Even if his doctor orders him not to, Dante P. Guzzo is going to be in the Northland Community Fourth of July Parade.

Even if his doctor orders him not to, Dante P. Guzzo is going to be in the Northland Community Fourth of July Parade.

It's the first time he's been invited to participate in a parade celebrating Independence Day, to have his service to his nation recognized.

Plenty of politicians have gotten to ride in Cadillacs, waving to the crowds lining this or that parade route. Others have been feted, as well.

"Every year, it's a developer or one thing or another," said the 88-year-old World War II veteran, who received both the Purple Heart and Distinguished Service Cross.

But not Dante "Tony" Guzzo.

Not until now.

"And I've been waiting since 1945," Guzzo said last week. "They've run out of politicians and now they've got me."

A former resident of the Northland area, Guzzo now lives at the Worthington Christian Village.

He will be, doctors' orders or no, among the local WWII vets to be feted as part of the 2011 edition of the Northland parade, a community tradition for just under half a century.

Event chairman George Schmidt indicated last week the parade is still in need of a color guard or honor guard to march ahead of the World War II veterans, some of whom, including Guzzo, will be riding in vintage Army jeeps. The parade will begin at 11 a.m. July 4, traveling along Karl Road from Morse Road to East Dublin Granville Road.

Dante Guzzo was born in a row of flats across from a Timken plant at the intersection East Fifth and Cleveland avenues. His boyhood home was next to a theater and just down from a "beer joint." From there, the family moved to and Guzzo remembers these details 801 E. Third Ave., where was a member of the "Third Avenue Gang."

"Nice, clean bunch of guys," he said.

The United States entered World War II not long after he graduated from a Catholic high school following the attack on Pearl Harbor. Guzzo said he initially tried to enlist in the Coast Guard in December 1942 but and he says most people don't know this President Franklin D. Roosevelt had ordered a freeze on enlistments.

Guzzo tried again in January. February rolled around, and he found himself in the Army.

Following basic training at Fort Thomas in Kentucky ("They had barracks there and everything!") Guzzo was assigned to Fort Lewis near Tacoma, Wash., where he was on laundry detail. Many transfer requests later, Guzzo was in Georgia at Fort Benning, learning to become a paratrooper, despite not meeting the pre-war height requirement of 6 feet.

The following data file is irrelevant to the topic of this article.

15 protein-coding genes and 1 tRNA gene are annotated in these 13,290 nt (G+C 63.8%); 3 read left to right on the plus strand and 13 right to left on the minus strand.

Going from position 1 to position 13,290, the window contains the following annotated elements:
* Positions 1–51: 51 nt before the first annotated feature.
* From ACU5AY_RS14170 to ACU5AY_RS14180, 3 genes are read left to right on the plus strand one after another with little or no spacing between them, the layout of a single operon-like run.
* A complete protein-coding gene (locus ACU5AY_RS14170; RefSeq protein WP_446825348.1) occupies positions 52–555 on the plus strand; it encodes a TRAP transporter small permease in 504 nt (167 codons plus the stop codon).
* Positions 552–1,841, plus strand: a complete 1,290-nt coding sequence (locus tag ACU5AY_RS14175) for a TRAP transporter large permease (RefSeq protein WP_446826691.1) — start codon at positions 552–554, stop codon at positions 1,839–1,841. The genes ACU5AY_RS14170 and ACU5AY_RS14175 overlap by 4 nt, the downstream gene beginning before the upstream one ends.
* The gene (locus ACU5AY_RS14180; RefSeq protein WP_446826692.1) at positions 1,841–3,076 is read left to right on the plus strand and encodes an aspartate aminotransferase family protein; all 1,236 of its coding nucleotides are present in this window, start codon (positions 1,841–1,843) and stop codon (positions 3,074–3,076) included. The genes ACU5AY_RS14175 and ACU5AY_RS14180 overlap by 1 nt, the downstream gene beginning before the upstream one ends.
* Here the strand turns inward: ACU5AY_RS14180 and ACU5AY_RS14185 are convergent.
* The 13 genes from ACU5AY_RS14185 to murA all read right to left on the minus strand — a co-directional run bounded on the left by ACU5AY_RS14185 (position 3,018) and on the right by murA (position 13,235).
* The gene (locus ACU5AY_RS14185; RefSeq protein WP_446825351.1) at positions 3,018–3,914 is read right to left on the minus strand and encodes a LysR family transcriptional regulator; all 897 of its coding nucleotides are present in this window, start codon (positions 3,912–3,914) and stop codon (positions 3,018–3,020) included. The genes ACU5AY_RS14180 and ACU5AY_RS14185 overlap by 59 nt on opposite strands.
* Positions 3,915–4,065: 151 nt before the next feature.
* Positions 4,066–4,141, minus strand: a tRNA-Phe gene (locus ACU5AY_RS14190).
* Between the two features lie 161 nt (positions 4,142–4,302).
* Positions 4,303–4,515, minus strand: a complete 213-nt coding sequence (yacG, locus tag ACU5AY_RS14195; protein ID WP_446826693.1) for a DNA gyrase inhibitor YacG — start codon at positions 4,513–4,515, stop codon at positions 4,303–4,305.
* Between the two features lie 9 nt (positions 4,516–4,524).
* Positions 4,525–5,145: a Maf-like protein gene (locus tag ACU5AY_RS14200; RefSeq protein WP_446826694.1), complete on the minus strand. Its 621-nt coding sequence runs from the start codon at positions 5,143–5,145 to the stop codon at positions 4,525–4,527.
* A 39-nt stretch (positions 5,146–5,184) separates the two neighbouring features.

"World War II came, they didn't give a damn," he said.

The first time he jumped out of an airplane, Guzzo said, was also the first time he was ever on an airplane.

Guzzo said he was sent into combat in December 1943.

"All my buddies were gone who were with me over there," he added wistfully.

He earned his Purple Heart after sustaining shrapnel wounds after participating in the eight-mile-long paratroop drop that was part of the Allied invasion of Normandy that began on June 6, 1944.

"It wasn't a hard wound," Guzzo said, shrugging it off.

As for the conduct that won him a Distinguished Service Cross when Guzzo personally took out two "pillboxes" of German soldiers who had him and others pinned down, the old soldier said it wasn't really his idea.

It was this voice.

"Tony, you can do it," Guzzo said the voice told him.

Guzzo felt: If you say so.

"I just grabbed my gun, zigzagged to this pillbox and knocked it out and then I went to a second pillbox and knocked it out, without getting hurt," he said.

After the war, Guzzo made his way back to Columbus by way of New York City. He accepted the state's offer of $20 a week for up to 52 weeks, or until they found work, for returning veterans.

"It took more than a week to make a solider of you, so they figured it would take more than a week to make a civilian out of you," Guzzo said.

He'd have taken the $20 for the whole 52 weeks, but then his future bride, Louise, invited him to a Sadie Hawkins dance.

"After she asked me to go out, I got a job," Guzzo said.

He briefly worked for a wine merchant on Park Street before going into construction in his uncle's business. Guzzo said he personally put in the concrete curbs along Indianola Avenue.

"I just saw a few years ago they redid it," he said.

Guzzo and a partner went into the concrete business in 1964, working with mostly custom builders. After his partner abruptly decided to quit, Guzzo worked as a superintendent for Complete General Construction until he retired.

He and Louise, who died on Dec. 14, 2006, had three children, two sons and a daughter.

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